New York Mayor Michael Bloomberg has, by all accounts, put serious thought into seeking the presidency.
There was a good deal of spectulation heading into the 2012 contest—as there had been heading into the 2008 contest—that the billionaire businessman (the eleventh-wealthiest American) who once seemed to be the last hope for liberal “Rockefeller Republicanism” before switching his party affiliation to “independent” during the latter stages of the Bush-Cheney interregnum, might run on a new third-party line or as an unaffiliated contender. But it never happened.
So Bloomberg is campaigning without the campaign.
Since last month’s Dark Knight shootings in Aurora, Colorado, last month, the mayor of the nation’s largest city has emerged as the most outspoken advocate for an active and engaged government response to a rash of gun violence. And now, following the horrific shootings at the Sikh Temple of Wisconsin—in which an alleged white-supremacist gunman killed six worshipers and shot many others, including a police officer—Bloomberg has coupled his antiviolence advocacy with a renewed championship of religious tolerance.
Appearing with Sikh leaders at a community center in the New York borough of Queens, Bloomberg declared, “No matter who you are, no matter where you’re from, no matter what religion you profess, you have a right to be safe in your homes, in your places of worship and in the streets of New York City. We have no tolerance for intolerance.”
That was a more aggressive line than the ones taken by President Obama and his Republican challenger, Mitt Romney. Both Obama and Romney made sound and sensitive, if rather tepid, statements. Romney decried to the killings as “a senseless act of violence and a tragedy that should never befall any house of worship.” The president, who ordered that US flags be flown at half staff at the White House and other officials buildings through Friday, offered a soft embrace of the religious tolerance: “It is important to reaffirm that regardless of what we look like or where we come from or where we worship, we are all one people and we look after one another in this country,”
Asked whether the killings in Oak Creek, Wisconsin, like the killings in Aurora, Colorado, might call for a revisiting of the gun-control debate, Obama went vague: “All of us are heartbroken by what’s happened. I think all of us recognize that these kinds of terrible, tragic events are happening with too much regularity for us not to do some soul-searching and to examine additional ways that we can reduce violence.”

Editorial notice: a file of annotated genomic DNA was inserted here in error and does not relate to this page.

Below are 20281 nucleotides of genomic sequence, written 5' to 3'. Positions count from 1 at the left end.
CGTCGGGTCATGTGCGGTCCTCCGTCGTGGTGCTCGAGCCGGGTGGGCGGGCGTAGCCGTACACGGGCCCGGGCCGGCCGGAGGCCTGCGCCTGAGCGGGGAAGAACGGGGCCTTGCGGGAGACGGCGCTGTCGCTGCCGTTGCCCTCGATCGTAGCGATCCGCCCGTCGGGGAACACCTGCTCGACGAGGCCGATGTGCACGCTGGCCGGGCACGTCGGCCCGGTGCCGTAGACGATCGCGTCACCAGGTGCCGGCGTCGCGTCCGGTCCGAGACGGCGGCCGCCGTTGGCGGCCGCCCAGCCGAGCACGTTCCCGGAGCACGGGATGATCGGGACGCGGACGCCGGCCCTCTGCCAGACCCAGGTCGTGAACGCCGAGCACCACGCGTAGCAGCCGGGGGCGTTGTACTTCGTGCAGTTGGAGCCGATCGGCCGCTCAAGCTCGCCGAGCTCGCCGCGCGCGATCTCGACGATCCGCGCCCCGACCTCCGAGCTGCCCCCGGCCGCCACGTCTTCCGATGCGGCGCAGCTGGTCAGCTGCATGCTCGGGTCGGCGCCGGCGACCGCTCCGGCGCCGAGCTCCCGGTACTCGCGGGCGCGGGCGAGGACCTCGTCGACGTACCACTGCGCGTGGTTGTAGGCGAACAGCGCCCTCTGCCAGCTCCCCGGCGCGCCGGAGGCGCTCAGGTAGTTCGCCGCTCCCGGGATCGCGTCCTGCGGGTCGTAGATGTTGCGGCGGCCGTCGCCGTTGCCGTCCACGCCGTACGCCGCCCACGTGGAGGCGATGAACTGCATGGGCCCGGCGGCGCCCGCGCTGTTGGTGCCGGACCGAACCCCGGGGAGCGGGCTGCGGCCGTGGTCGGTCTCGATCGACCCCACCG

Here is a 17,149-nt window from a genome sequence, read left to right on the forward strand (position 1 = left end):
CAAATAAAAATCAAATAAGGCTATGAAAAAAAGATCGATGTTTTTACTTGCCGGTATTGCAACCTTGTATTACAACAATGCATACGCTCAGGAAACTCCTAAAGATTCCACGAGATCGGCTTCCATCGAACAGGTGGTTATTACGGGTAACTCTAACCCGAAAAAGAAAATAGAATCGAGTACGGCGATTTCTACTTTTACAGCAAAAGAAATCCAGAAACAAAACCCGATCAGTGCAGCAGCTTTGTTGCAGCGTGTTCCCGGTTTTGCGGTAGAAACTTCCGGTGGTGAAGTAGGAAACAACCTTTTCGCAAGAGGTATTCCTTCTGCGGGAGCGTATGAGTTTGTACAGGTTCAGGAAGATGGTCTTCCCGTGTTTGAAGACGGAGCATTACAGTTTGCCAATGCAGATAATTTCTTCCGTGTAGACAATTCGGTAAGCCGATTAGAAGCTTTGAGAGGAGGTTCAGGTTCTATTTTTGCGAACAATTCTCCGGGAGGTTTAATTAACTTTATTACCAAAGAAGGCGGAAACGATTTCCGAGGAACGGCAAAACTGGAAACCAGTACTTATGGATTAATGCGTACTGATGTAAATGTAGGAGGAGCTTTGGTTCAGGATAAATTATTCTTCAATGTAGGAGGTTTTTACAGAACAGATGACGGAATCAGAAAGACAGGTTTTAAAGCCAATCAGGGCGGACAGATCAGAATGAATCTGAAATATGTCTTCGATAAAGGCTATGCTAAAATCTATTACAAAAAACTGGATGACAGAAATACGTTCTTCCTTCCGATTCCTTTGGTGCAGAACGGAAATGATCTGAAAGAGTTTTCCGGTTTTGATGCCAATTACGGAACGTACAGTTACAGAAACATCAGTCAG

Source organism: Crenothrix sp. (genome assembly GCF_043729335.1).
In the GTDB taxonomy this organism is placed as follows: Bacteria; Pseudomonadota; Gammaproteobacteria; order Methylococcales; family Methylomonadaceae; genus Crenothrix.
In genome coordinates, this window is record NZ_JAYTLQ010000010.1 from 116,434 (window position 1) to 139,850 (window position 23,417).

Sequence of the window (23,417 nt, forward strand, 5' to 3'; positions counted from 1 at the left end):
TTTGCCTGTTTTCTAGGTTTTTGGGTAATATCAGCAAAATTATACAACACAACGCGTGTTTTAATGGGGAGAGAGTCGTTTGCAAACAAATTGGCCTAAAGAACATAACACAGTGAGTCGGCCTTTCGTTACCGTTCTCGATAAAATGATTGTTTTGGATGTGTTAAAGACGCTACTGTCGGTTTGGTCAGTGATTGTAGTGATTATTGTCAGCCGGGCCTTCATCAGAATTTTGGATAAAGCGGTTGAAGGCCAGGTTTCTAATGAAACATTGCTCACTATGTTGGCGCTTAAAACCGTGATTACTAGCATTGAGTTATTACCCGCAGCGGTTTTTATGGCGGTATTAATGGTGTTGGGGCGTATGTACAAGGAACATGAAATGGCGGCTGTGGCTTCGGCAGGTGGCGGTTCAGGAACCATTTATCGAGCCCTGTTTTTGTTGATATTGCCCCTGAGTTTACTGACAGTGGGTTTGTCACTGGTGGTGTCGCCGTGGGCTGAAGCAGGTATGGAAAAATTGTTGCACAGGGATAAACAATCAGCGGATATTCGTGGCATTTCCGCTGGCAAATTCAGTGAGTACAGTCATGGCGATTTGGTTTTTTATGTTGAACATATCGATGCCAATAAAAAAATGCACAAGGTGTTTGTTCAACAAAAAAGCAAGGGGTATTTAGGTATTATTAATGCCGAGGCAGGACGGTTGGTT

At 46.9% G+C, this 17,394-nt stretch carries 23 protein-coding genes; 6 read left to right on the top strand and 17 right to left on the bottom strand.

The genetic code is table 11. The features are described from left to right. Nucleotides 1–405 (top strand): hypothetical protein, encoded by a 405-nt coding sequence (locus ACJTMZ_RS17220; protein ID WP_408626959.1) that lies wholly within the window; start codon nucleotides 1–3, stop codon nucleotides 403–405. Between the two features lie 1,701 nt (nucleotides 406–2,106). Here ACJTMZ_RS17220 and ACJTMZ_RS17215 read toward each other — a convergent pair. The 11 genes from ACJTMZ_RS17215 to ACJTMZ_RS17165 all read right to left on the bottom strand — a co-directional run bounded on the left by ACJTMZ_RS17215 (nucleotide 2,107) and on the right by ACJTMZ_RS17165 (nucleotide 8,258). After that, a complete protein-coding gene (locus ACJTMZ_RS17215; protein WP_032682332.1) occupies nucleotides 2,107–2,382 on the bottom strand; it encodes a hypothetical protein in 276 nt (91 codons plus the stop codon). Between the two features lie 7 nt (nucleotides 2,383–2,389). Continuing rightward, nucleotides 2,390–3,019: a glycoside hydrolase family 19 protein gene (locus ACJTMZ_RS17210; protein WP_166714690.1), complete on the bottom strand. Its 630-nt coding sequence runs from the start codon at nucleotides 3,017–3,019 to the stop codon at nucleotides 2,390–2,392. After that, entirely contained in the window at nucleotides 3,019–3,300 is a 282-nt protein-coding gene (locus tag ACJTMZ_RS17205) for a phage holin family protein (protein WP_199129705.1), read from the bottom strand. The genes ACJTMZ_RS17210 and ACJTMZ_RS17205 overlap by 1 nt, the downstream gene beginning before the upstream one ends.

Compare that to Bloomberg.
“Just two weeks after the tragedy in Aurora, Colorado, we’ve seen another mass shooting,” the mayor declared on the steps of a Sikh center in Queens. “One in which it appears there were some warning signs in the shooter. And still the two presidential candidates have not given the American public a plan to keep guns out of the hands of dangerous people. Every day thirty-four Americans are murdered with guns. The fact that criminals, terrorists and other mentally ill people have access to guns is a national crisis.”
And Bloomberg leaves no doubt that the presidential contenders of both major parties are failing to address that crisis.
Noting that Romney once backed sensible gun-control laws but now staunchly opposes them, Bloomberg said, “The governor has, apparently, changed his views, and the president has spent the last three years trying to avoid the issue, or if he’s facing it, I don’t know anybody that’s seen him face it. And it’s time for both of them to be held accountable.… Leadership is leading from the front, not doing a survey, finding out what the people want and then doing it. What do they stand for, and why aren’t they standing up?”
In the face of what he dismisses as “deafening silence” from Obama and Romney, Bloomberg is blunt, outspoken and headline-worthy.
He is not a candidate.
But he is campaigning.
Where does that take Bloomberg ultimately? Not into the 2012 race as a contender. It is far too late for that; filing deadines have passed and the presidential race seems to have settled into a pattern that will continue through November.
So does Bloomberg really thinks he might be able to run for president in 2016, at the age of 74?
That’s politically adventurous. But Bloomberg has pushed limits before, as a Republican in New York, a party-switcher and a famously—if, arguably because of his New York perch, safely—outspoken politician. His politics are those of an old-school Republican moderate, so it would be silly to imagine him as a transformational politician. But he is staking out high ground when it comes to combatting gun violence and defending diversity.
Bloomberg is asking the right questions about why those who would assume the presidency are so deafeningly silent. And it should come as no surprise that, in this era of increasingly content-free political discourse, the mayor’s voice is going to continue to resonate.